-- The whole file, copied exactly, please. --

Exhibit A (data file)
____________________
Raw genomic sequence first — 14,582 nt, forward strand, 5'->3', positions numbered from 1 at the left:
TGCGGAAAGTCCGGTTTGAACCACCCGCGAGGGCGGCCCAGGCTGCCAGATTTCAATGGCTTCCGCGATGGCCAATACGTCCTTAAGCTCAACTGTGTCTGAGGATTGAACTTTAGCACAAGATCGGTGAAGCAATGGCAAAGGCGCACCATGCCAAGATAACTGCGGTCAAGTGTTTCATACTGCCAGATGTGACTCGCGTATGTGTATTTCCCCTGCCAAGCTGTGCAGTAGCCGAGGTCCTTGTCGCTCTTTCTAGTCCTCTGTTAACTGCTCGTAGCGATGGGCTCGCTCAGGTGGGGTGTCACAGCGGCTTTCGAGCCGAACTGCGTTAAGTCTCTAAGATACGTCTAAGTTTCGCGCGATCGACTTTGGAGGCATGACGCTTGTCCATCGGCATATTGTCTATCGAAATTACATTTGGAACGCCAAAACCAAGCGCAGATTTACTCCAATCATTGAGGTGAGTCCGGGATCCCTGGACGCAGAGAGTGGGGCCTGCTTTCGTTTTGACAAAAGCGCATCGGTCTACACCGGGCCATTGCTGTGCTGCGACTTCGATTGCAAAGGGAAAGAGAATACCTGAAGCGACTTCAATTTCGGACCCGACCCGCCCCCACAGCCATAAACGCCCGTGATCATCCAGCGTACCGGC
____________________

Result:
Raw genomic sequence first — 14,582 nt, forward strand, 5'->3', positions numbered from 1 at the left:
TGCGGAAAGTCCGGTTTGAACCACCCGCGAGGGCGGCCCAGGCTGCCAGATTTCAATGGCTTCCGCGATGGCCAATACGTCCTTAAGCTCAACTGTGTCTGAGGATTGAACTTTAGCACAAGATCGGTGAAGCAATGGCAAAGGCGCACCATGCCAAGATAACTGCGGTCAAGTGTTTCATACTGCCAGATGTGACTCGCGTATGTGTATTTCCCCTGCCAAGCTGTGCAGTAGCCGAGGTCCTTGTCGCTCTTTCTAGTCCTCTGTTAACTGCTCGTAGCGATGGGCTCGCTCAGGTGGGGTGTCACAGCGGCTTTCGAGCCGAACTGCGTTAAGTCTCTAAGATACGTCTAAGTTTCGCGCGATCGACTTTGGAGGCATGACGCTTGTCCATCGGCATATTGTCTATCGAAATTACATTTGGAACGCCAAAACCAAGCGCAGATTTACTCCAATCATTGAGGTGAGTCCGGGATCCCTGGACGCAGAGAGTGGGGCCTGCTTTCGTTTTGACAAAAGCGCATCGGTCTACACCGGGCCATTGCTGTGCTGCGACTTCGATTGCAAAGGGAAAGAGAATACCTGAAGCGACTTCAATTTCGGACCCGACCCGCCCCCACAGCCATAAACGCCCGTGATCATCCAGCGTACCGGC